Money Problems

Don Luskin is right about how a “strong” – i.e., appreciating – dollar is not in itself a good thing. But neither is current dollar weakness, because with fiat currency everything that pols and central bankers say takes on excessive, even superstitious significance that can be economically destructive.

There’s no way around it. Any verbal fart by a major official could be the first indication of a policy change. Vague talk by treasury secretaries that weakens the dollar is therefore just as bad in its own way as are deflationary policies that keep the dollar appreciating. Nobody would care what Snow or Greenspan – or James Baker – said, if the U.S. Govt’s established (ideally, legislated) policy had been to maintain the money supply such that the price of gold stayed in a range of, say, $345-355/oz.

Even when a discretionary currency regime seems to work well, there’s a strong risk that eventually the people in charge, being people, will overdo it and screw things up. That’s why investors are not unreasonable to fear that the Bush administration may, in a shortsighted political attempt to aid big-business exporters or otherwise boost the economy before an election, or even to punish Europe, be going overboard in weakening the dollar. Sure, Bush said that he doesn’t want a weaker dollar, but he wouldn’t have said that if there weren’t a problem.

And even in a discretionary-policy environment it’s possible for officials to have enough sense to keep their mouths shut. Clinton and Rubin seemed to understand this, while Bush and Snow apparently do not. That’s reason enough for dollar-holding investors to be nervous.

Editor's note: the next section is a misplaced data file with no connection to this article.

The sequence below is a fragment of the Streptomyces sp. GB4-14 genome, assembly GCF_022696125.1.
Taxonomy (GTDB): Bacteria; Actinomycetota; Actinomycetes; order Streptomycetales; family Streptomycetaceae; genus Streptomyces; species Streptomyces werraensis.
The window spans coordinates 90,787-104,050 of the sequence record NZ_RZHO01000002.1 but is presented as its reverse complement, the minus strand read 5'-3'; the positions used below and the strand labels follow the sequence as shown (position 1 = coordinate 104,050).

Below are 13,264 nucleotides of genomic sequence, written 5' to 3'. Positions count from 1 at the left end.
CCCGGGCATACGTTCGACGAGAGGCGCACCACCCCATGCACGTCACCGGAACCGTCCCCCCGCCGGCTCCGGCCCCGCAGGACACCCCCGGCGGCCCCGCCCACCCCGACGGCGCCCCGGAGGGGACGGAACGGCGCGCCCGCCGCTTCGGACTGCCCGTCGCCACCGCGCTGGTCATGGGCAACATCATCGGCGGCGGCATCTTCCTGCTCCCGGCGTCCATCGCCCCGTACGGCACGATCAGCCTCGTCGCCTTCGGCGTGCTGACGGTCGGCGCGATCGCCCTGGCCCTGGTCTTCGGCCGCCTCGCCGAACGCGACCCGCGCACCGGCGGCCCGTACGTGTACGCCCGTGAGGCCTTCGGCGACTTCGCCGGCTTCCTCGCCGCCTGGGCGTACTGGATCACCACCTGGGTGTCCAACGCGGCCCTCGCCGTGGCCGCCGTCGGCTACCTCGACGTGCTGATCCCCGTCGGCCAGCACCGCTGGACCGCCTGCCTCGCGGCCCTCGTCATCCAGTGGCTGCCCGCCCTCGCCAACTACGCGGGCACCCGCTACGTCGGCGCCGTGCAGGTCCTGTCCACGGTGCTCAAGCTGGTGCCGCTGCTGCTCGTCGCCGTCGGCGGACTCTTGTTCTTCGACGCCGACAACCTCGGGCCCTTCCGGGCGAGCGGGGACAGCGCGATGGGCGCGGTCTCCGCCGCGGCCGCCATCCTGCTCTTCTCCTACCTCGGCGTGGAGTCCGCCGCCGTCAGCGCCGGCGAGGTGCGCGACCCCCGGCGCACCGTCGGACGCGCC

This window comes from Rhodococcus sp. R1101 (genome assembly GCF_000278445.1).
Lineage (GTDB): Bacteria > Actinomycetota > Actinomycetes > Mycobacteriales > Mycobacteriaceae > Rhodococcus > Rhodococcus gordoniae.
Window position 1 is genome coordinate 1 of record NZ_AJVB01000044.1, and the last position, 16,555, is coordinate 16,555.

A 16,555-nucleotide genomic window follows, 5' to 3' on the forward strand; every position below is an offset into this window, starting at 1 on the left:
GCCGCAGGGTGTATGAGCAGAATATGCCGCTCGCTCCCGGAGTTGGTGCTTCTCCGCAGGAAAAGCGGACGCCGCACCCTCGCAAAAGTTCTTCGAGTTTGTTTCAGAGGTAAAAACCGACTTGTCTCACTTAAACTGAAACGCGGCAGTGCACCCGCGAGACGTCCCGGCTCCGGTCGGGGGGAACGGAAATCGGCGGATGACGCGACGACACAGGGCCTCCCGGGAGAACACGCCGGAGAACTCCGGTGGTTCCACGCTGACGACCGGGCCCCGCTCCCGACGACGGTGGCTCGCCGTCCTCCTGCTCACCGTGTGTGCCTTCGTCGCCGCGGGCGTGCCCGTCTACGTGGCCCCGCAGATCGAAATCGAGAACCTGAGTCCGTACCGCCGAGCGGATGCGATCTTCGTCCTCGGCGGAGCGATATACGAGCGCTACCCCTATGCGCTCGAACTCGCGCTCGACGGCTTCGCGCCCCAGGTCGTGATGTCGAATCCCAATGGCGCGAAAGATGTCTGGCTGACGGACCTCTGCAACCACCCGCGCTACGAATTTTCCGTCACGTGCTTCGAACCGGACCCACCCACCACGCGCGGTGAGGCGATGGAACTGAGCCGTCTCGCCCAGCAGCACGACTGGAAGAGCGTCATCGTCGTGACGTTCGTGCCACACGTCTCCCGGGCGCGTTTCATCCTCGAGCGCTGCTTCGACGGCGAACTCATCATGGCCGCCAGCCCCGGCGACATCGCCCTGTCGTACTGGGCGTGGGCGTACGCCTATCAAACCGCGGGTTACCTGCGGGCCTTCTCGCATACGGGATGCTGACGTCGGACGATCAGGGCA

Currently the dollar seems to be stalled in a range of 1.17-1.19 Euros. We’ll know soon enough whether we’ve seen the bottom.

5 thoughts on “Money Problems”

  1. Jonathan, if the dollar was too “strong” and too much “appeciating” for a period, then a compensatory perior of “weakness” and “depreciating” is called for to balance the books. Whether we have overshot that balancing point is a matter of potential disagreement, of course. I don’t see how we’ve overshot it, at least not by much.

  2. Jonathan,

    Look at Luskin’s chart. The dollar did far more declining before Snow made his comments than afterward.

    If I see any causal relationship, it is that big currency moves cause comments by Treasury Secretaries, not the other way around. In fact, I think there is a stronger logical case for that.

  3. I don’t attribute the dollar’s fall to Bush & Co. or think we would necessarily be better off with a stronger dollar. I’m arguing that we would be better off with a nondiscretionary monetary policy, particularly one that tied the dollar to gold. Currently, if the treasury secretary and the president comment on the value of the dollar, after it has already declined, the very fact that they think it necessary to comment is likely to be interpreted as evidence either of ineptitude or policy change (that is, to a weaker-dollar policy). Either way, they generate uncertainty that can further weaken the dollar and probably makes the U.S. marginally less attractive as a destination for investment funds. For these reasons, officials in a discretionary-policy environment should be careful of what they say. The safest way to do that is to say nothing.

  4. Sure, they should say nothing. But you have to remember the pressures on these guys to say something after a substantial move. They are going to be asked questions about dollar policy after a fall. So which is more destabilizing: a “no comment” or Snow’s commentary about what elements make up a good currency?

    As to using a price rule targeting gold between $340 and $360, I’m all for it. That would have had the Fed adding liquidity from about mid-1999 or, at the latest mid-2000. That would have been an improvement on what actually happened.

  5. It’s a no-win situation for officials – a point which supports the case against discretionary policy.

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